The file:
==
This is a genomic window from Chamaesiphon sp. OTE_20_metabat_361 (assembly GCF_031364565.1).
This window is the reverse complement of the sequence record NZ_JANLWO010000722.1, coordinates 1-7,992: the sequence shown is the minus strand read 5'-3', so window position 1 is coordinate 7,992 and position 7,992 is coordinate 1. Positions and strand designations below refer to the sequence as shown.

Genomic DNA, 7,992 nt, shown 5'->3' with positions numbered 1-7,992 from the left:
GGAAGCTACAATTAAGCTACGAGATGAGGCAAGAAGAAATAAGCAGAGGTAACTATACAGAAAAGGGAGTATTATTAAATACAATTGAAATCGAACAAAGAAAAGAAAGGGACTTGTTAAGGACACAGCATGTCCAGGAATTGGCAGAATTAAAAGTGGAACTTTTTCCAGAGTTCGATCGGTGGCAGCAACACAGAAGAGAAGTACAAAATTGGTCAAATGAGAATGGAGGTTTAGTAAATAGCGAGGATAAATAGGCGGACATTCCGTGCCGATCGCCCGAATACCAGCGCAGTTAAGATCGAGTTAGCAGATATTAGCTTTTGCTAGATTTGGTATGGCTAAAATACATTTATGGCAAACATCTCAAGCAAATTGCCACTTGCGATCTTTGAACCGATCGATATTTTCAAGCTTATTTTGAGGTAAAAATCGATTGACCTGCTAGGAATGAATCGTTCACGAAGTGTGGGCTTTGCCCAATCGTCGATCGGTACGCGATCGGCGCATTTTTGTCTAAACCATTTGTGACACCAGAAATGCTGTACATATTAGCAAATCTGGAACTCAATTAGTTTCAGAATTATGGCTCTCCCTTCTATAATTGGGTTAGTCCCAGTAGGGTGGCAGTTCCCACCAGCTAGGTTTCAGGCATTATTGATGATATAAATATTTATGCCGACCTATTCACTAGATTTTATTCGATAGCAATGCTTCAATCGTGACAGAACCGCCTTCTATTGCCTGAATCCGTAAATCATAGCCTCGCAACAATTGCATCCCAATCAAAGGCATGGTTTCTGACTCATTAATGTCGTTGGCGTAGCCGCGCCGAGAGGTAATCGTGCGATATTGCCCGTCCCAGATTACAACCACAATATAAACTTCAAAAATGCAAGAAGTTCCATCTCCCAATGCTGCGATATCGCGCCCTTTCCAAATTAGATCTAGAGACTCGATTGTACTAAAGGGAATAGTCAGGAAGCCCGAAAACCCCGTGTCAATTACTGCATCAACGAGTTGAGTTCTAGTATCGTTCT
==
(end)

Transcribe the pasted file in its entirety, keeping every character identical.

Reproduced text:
This is a genomic window from Chamaesiphon sp. OTE_20_metabat_361 (assembly GCF_031364565.1).
This window is the reverse complement of the sequence record NZ_JANLWO010000722.1, coordinates 1-7,992: the sequence shown is the minus strand read 5'-3', so window position 1 is coordinate 7,992 and position 7,992 is coordinate 1. Positions and strand designations below refer to the sequence as shown.

Genomic DNA, 7,992 nt, shown 5'->3' with positions numbered 1-7,992 from the left:
GGAAGCTACAATTAAGCTACGAGATGAGGCAAGAAGAAATAAGCAGAGGTAACTATACAGAAAAGGGAGTATTATTAAATACAATTGAAATCGAACAAAGAAAAGAAAGGGACTTGTTAAGGACACAGCATGTCCAGGAATTGGCAGAATTAAAAGTGGAACTTTTTCCAGAGTTCGATCGGTGGCAGCAACACAGAAGAGAAGTACAAAATTGGTCAAATGAGAATGGAGGTTTAGTAAATAGCGAGGATAAATAGGCGGACATTCCGTGCCGATCGCCCGAATACCAGCGCAGTTAAGATCGAGTTAGCAGATATTAGCTTTTGCTAGATTTGGTATGGCTAAAATACATTTATGGCAAACATCTCAAGCAAATTGCCACTTGCGATCTTTGAACCGATCGATATTTTCAAGCTTATTTTGAGGTAAAAATCGATTGACCTGCTAGGAATGAATCGTTCACGAAGTGTGGGCTTTGCCCAATCGTCGATCGGTACGCGATCGGCGCATTTTTGTCTAAACCATTTGTGACACCAGAAATGCTGTACATATTAGCAAATCTGGAACTCAATTAGTTTCAGAATTATGGCTCTCCCTTCTATAATTGGGTTAGTCCCAGTAGGGTGGCAGTTCCCACCAGCTAGGTTTCAGGCATTATTGATGATATAAATATTTATGCCGACCTATTCACTAGATTTTATTCGATAGCAATGCTTCAATCGTGACAGAACCGCCTTCTATTGCCTGAATCCGTAAATCATAGCCTCGCAACAATTGCATCCCAATCAAAGGCATGGTTTCTGACTCATTAATGTCGTTGGCGTAGCCGCGCCGAGAGGTAATCGTGCGATATTGCCCGTCCCAGATTACAACCACAATATAAACTTCAAAAATGCAAGAAGTTCCATCTCCCAATGCTGCGATATCGCGCCCTTTCCAAATTAGATCTAGAGACTCGATTGTACTAAAGGGAATAGTCAGGAAGCCCGAAAACCCCGTGTCAATTACTGCATCAACGAGTTGAGTTCTAGTATCGTTCT